From a risk perspective, these reports reveal that “vendors often mislead consumers about the characteristics of digital assets and expected returns, and failure to comply with applicable laws and regulations remains widespread.” Indeed, a study found that “nearly a quarter of digital coin offerings had disclosure or transparency issues, such as plagiarized documents or false promises of guaranteed returns.” At the same time, the White House says, “Outright fraud, scams, and thefts in digital asset markets are on the rise: According to FBI statistics, reported monetary losses from digital asset scams were nearly 600% higher in 2021 than the previous year.”

In this context, and “as noted in reports released today”, the White House calls on the Consumer Financial Protection Bureau and the Federal Trade Commission (“FTC”) “as appropriate, to increase their efforts to monitor complaints consumers and to combat unfair, deceptive or abusive practices,” among other things. Additionally, the reports “encourage agencies to issue guidance and rules to address current and emerging risks in the digital asset ecosystem.” , which seems to fit perfectly with the FTC’s call, for example, for public comment on ways to modernize the guidance to bring it in line with new technological advancements – including virtual reality (“VR”), augmented reality (“AR”), games, the metaverse, and more – and how advertisers now interact with consumers. This comes in light of the agency’s plans to revise its digital advertising guide. only to include new guidelines that could take into consideration the metaverse/virtual reality.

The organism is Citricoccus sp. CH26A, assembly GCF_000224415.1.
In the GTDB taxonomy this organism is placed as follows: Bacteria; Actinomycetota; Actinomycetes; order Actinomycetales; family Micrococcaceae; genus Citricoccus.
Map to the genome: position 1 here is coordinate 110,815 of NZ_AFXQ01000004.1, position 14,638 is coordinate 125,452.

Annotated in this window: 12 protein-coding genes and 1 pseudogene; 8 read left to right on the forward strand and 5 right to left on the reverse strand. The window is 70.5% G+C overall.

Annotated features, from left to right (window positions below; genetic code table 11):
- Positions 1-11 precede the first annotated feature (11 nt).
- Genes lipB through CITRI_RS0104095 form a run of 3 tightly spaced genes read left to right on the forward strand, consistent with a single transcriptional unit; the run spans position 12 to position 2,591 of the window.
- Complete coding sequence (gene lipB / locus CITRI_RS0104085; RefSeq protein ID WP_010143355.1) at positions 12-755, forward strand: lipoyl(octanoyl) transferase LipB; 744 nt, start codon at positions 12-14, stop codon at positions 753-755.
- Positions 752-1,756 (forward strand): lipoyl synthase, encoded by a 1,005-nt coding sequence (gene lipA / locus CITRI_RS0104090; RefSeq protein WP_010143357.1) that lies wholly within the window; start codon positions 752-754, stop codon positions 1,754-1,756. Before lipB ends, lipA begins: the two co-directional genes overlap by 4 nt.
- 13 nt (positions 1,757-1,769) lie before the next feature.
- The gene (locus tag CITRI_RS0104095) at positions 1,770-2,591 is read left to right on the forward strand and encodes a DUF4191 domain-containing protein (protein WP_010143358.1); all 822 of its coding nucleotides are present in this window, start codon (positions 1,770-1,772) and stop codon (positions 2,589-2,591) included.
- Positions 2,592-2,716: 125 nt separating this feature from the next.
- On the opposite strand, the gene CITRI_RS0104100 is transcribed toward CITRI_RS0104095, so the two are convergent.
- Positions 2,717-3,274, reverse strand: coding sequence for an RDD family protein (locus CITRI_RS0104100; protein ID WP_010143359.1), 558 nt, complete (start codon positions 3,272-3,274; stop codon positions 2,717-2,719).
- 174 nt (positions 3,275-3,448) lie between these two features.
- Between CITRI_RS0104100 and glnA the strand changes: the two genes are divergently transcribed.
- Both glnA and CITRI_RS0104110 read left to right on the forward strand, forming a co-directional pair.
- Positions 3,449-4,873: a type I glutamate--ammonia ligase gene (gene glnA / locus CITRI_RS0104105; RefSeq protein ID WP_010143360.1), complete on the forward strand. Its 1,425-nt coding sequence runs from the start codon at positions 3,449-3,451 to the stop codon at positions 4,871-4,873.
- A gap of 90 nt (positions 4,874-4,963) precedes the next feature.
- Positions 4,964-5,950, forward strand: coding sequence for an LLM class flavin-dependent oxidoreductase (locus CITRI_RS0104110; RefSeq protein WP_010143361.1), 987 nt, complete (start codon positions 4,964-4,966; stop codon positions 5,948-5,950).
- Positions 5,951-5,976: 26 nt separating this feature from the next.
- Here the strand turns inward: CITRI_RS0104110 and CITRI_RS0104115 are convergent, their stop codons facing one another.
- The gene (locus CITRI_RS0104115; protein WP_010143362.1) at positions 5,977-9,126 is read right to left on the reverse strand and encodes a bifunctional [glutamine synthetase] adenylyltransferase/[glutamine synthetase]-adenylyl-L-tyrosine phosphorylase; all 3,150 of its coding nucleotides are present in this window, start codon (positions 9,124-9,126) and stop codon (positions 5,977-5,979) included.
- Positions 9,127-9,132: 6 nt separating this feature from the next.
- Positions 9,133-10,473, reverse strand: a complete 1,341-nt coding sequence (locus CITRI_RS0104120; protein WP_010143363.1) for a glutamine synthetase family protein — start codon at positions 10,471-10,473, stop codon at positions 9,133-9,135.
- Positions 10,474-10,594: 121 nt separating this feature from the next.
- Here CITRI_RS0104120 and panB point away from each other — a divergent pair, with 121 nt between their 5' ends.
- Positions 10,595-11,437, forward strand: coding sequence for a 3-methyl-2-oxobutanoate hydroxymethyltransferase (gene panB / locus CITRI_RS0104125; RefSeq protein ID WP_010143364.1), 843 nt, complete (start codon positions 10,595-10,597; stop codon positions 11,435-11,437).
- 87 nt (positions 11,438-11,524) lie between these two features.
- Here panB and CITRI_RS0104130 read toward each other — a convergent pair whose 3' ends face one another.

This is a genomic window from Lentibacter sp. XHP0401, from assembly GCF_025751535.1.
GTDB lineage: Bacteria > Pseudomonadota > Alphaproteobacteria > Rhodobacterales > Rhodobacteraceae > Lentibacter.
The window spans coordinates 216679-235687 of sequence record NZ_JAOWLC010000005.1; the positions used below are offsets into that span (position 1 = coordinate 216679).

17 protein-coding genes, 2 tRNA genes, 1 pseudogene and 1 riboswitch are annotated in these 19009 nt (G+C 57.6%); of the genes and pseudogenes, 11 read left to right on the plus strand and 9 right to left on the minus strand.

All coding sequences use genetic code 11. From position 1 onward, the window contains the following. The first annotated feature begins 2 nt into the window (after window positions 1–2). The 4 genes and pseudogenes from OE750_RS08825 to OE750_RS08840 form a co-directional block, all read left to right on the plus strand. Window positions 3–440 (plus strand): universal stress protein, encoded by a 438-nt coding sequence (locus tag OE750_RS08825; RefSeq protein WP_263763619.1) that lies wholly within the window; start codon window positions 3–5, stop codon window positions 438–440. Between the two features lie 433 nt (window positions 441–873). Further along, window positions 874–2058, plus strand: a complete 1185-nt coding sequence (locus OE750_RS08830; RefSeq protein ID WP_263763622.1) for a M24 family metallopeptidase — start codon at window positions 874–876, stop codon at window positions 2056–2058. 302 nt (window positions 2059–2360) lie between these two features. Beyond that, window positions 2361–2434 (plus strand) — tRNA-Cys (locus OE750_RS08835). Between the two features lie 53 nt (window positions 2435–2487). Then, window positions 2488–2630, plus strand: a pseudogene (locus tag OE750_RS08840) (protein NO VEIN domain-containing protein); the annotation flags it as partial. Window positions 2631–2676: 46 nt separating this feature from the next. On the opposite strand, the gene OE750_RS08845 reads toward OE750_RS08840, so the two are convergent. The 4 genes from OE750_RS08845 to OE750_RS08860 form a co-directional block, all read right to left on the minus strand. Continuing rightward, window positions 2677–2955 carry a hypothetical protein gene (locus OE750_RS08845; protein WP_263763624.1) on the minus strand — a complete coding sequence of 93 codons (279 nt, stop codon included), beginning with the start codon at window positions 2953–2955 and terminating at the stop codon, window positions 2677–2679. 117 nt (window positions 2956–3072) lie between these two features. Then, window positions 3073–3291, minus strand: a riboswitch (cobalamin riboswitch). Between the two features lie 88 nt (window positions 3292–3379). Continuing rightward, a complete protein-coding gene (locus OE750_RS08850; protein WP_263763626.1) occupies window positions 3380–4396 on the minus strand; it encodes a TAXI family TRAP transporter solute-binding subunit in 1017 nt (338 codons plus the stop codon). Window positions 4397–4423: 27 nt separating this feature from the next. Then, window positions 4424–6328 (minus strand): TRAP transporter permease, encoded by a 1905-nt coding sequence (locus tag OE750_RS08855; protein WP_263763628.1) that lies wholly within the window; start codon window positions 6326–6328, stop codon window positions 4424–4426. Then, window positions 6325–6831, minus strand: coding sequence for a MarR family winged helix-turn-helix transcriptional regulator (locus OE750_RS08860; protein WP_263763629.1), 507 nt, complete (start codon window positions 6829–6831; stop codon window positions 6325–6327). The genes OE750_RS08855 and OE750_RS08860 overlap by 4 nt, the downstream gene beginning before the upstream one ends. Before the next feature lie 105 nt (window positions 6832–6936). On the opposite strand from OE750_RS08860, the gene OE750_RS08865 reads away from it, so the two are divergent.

Beware of NFTs

While most of the White House publication focuses on the financial risks that come with the widespread adoption of digital assets, such as cryptocurrencies, it makes specific – albeit brief – mention of NFTs, stating that the President “will consider whether to call on Congress to amend the Bank Secrecy Act, anti-whistleblower laws, and laws against unlicensed money transmission to explicitly apply to digital asset service providers , including digital asset exchanges and non-fungible token platforms Individual reports, on the other hand, pay significant attention to NFTs…